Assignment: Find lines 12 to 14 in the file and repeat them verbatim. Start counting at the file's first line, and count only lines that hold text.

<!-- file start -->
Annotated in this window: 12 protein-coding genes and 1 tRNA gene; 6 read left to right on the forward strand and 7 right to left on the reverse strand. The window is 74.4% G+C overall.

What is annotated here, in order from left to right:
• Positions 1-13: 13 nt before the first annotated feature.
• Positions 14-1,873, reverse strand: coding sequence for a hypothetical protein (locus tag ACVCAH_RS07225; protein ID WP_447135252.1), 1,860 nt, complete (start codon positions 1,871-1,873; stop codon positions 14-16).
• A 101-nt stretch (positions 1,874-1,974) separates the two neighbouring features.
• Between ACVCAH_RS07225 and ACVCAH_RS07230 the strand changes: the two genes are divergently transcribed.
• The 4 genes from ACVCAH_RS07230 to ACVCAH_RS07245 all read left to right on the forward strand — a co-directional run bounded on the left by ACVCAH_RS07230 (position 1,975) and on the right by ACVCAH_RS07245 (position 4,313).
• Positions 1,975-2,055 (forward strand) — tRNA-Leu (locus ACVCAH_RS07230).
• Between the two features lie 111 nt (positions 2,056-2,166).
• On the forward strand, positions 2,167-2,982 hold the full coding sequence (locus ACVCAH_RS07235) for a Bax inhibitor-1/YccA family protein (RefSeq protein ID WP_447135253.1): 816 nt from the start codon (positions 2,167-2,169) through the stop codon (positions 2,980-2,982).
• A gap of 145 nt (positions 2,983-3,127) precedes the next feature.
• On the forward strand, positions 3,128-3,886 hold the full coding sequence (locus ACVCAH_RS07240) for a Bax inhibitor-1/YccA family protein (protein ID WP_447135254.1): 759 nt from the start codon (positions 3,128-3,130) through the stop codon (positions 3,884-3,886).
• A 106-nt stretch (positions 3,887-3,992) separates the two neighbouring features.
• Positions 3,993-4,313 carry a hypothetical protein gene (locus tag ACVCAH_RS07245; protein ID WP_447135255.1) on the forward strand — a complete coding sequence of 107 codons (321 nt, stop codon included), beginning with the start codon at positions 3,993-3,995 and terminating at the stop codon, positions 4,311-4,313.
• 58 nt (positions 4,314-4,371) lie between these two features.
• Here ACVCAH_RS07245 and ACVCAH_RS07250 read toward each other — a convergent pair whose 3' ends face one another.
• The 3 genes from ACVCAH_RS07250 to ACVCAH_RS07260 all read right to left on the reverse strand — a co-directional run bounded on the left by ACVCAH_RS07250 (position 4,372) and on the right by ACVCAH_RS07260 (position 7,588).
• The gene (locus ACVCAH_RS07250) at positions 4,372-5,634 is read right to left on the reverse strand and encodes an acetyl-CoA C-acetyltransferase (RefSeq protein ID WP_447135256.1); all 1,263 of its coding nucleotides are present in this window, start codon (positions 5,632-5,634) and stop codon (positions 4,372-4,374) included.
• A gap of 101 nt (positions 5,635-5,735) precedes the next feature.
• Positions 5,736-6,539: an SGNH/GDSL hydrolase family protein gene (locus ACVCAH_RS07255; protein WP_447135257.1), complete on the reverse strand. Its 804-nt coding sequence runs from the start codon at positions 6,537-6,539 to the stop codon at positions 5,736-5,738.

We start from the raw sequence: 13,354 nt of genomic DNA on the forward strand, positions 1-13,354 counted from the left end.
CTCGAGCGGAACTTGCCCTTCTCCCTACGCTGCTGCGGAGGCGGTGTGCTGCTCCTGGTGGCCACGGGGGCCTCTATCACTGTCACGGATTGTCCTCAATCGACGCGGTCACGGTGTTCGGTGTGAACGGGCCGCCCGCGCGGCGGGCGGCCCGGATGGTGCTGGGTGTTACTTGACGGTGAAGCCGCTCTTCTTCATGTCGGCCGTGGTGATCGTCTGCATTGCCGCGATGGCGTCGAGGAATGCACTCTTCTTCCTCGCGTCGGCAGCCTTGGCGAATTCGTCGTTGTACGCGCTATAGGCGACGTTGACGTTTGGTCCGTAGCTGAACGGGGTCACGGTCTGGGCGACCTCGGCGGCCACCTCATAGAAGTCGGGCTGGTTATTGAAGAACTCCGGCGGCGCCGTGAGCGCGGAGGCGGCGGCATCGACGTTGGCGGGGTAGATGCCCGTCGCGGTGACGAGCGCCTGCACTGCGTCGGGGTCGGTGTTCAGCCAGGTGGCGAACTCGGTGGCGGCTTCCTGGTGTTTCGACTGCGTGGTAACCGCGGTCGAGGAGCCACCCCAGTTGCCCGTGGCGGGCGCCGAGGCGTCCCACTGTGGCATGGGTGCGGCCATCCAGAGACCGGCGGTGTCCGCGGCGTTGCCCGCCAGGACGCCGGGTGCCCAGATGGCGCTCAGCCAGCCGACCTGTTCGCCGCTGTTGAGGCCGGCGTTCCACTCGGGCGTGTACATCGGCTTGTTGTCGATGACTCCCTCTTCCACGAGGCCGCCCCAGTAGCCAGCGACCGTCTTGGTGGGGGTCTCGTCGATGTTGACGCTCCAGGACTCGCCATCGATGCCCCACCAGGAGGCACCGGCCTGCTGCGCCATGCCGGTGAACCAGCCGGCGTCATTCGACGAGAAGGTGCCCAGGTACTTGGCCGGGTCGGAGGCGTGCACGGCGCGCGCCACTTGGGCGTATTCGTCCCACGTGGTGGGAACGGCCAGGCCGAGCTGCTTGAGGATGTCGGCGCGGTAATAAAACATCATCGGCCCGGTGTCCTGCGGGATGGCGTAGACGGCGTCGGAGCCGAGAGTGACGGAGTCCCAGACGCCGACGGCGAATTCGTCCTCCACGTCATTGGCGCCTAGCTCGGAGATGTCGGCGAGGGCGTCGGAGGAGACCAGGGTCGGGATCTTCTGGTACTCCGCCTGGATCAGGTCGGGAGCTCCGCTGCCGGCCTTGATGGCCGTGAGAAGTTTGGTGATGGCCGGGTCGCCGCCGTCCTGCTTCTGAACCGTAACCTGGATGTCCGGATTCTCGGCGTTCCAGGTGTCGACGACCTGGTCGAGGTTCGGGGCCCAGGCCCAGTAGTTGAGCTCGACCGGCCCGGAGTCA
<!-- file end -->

• On the forward strand, positions 3,128-3,886 hold the full coding sequence (locus ACVCAH_RS07240) for a Bax inhibitor-1/YccA family protein (protein ID WP_447135254.1): 759 nt from the start codon (positions 3,128-3,130) through the stop codon (positions 3,884-3,886).
• A 106-nt stretch (positions 3,887-3,992) separates the two neighbouring features.
• Positions 3,993-4,313 carry a hypothetical protein gene (locus tag ACVCAH_RS07245; protein ID WP_447135255.1) on the forward strand — a complete coding sequence of 107 codons (321 nt, stop codon included), beginning with the start codon at positions 3,993-3,995 and terminating at the stop codon, positions 4,311-4,313.